Johann Hari in UK plagiarism row

Lefty hack's cut-and-paste chats spark Twitter furor

Published June 28, 2011 6:30PM (EDT)

Toby Young, in the Telegraph, calls out Johann Hari of the Independent
Toby Young, in the Telegraph, calls out Johann Hari of the Independent

Big UK press scandal, everyone! Johann Hari, a prize-winning superstar lefty columnist for the Independent, has been caught engaging in a bit of light plagiarism. Hari apparently routinely takes old quotes and writings from interview subjects and pastes them into his interviews, without attribution. He was caught by a cadre of anonymous ultra-leftist bloggers known as the Deterritorial Support Grouppppp, and, after a bit of a Twitter firestorm, called out in the rival Telegraph by Toby Young, a British media person best known here for his failed stint as a "Top Chef" judge.

This quote-recycling (or inventing) is apparently a not-uncommon practice, Young says, though it's rare among the famous and successful:

Now, it would be dishonest not to point out that many British journalists are guilty of this practice. In America, if a journalist lifts a quote from elsewhere, the custom is to provide a source, i.e. “as Negri said in Negri on Negri …”, but in Britain there’s no hard and fast rule. What’s curious about this case is that, in general, the lower down the professional totem pole, the more likely a journalist is to indulge in these cut-and-paste shortcuts. For someone of Hari’s stature to be found guilty of it – a winner of the Orwell Prize, no less – is unusual. Hari is a holier-than-thou, butter-wouldn’t-melt-in-my-mouth, supercilious Lefty, not a tabloid hack.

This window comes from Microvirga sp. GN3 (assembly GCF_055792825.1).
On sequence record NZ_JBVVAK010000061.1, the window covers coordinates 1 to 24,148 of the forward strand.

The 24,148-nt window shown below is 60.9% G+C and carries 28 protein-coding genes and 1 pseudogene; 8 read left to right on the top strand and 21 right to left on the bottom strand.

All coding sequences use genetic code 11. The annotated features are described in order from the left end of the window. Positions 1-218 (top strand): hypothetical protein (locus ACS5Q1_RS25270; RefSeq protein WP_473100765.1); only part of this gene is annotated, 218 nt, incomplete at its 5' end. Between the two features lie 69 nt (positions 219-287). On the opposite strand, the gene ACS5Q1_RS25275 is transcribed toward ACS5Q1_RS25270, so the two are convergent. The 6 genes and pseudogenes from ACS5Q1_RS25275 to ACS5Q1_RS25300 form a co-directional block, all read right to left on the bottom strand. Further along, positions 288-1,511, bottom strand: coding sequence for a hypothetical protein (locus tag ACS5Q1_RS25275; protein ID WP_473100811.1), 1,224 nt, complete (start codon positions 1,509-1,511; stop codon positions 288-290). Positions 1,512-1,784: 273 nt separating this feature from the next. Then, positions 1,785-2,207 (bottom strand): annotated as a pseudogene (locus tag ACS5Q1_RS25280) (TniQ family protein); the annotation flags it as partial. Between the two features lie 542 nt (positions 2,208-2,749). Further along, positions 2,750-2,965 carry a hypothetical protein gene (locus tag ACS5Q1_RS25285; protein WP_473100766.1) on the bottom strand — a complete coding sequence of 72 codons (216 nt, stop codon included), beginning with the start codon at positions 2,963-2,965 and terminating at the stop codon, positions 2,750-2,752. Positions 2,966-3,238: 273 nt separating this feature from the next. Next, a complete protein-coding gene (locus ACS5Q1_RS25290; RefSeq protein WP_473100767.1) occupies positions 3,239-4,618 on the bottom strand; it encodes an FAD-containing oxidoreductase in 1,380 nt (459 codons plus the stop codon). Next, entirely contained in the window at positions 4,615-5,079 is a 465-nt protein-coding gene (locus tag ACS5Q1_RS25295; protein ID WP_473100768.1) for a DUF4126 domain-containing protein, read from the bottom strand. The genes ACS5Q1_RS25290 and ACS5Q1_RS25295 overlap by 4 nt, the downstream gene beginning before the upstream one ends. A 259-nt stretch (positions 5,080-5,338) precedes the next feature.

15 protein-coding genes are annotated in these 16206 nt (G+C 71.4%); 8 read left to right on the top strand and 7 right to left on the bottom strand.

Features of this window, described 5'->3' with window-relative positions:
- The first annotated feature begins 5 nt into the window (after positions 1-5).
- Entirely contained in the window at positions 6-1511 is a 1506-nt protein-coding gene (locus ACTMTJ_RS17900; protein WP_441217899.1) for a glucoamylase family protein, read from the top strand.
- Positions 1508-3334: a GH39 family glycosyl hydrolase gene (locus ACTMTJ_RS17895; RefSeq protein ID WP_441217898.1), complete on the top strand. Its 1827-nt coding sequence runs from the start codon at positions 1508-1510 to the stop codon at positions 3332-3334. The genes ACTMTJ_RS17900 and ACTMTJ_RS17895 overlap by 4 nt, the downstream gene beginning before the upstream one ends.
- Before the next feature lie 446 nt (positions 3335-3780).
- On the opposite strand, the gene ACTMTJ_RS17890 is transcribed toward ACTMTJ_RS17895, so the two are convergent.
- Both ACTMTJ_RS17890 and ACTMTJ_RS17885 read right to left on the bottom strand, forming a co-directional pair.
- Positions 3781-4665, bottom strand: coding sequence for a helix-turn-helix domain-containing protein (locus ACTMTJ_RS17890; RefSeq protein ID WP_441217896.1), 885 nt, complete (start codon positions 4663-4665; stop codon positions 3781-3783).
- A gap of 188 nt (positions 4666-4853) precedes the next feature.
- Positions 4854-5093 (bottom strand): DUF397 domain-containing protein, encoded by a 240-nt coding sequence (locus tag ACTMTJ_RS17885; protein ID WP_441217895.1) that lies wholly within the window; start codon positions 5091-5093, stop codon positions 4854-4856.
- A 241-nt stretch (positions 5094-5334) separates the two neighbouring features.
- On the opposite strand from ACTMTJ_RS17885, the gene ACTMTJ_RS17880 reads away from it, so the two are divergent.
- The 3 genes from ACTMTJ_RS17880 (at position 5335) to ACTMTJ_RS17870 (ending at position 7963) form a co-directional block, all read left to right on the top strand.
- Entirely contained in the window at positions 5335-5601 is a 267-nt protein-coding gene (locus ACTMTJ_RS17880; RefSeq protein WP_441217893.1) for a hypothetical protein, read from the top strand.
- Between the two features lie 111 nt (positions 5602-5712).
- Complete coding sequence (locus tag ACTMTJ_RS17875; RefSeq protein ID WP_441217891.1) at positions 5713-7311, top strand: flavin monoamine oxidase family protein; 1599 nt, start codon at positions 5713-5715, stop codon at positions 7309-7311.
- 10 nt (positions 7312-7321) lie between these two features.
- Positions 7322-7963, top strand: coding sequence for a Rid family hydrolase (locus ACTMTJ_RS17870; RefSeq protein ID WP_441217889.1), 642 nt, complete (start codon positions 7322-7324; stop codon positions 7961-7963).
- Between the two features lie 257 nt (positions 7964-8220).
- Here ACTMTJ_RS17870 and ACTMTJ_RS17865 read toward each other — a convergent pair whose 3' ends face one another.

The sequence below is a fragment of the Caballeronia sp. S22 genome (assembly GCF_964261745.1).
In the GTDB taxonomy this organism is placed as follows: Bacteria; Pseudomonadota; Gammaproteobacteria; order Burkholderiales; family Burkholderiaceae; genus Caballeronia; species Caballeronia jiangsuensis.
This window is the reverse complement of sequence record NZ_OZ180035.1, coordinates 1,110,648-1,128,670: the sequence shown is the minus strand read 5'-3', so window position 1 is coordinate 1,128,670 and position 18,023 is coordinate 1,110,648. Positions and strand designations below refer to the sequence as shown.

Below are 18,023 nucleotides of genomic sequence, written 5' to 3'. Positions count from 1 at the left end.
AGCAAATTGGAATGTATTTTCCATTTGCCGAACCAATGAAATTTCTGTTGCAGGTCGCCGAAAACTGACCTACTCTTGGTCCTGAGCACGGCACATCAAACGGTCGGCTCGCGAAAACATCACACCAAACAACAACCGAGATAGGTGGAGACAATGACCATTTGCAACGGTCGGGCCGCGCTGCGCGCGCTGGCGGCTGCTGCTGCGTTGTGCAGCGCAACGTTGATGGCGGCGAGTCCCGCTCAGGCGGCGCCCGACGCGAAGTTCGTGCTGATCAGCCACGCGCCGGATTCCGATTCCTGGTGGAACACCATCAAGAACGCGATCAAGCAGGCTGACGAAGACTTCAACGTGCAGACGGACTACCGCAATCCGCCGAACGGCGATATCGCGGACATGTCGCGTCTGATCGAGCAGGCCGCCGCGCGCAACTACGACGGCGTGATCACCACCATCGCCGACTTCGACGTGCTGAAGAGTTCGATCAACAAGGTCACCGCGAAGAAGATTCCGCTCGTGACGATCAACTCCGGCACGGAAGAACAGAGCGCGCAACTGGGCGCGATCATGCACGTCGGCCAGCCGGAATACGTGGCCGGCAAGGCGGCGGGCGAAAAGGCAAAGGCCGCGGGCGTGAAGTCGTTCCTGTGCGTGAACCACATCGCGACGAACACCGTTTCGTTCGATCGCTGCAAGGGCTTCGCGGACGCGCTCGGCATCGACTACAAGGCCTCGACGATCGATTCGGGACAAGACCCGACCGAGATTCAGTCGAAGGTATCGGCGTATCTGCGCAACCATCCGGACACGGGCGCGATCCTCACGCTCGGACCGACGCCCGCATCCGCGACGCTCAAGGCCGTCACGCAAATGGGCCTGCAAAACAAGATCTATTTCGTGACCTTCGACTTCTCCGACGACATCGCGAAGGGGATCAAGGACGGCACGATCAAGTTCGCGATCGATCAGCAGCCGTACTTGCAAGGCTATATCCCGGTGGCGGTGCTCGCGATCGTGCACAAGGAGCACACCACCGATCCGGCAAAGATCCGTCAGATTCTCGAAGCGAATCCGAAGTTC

American-style standards of professionalism have long been more of a suggestion than a tradition in the British press, where the newspapers have overt political stances, the Murdoch tabloids hack the phones of celebrities, potentially libelous stories are printed in "satirical" magazines, and most of the papers are constantly sniping at one another. All of this means that UK newspapers are much livelier and more fun than their American counterparts, with the circulation numbers to prove it. It also means that every now and then someone is accused of making things up, and then a bunch of longtime journalists share stories of editors inserting fiction into their copy or what-have-you. ("He told me to put that in, and -- you've guessed it -- he cut out my disclaimer, and the piece appeared the next morning claiming that the Museum of London had found a Roman brothel.")

Hari has unconvincingly defended himself at his personal site. The Independent has not commented, but its editor defended Hari on Twitter.

By Alex Pareene

Alex Pareene writes about politics for Salon and is the author of "The Rude Guide to Mitt." Email him at and follow him on Twitter @pareene

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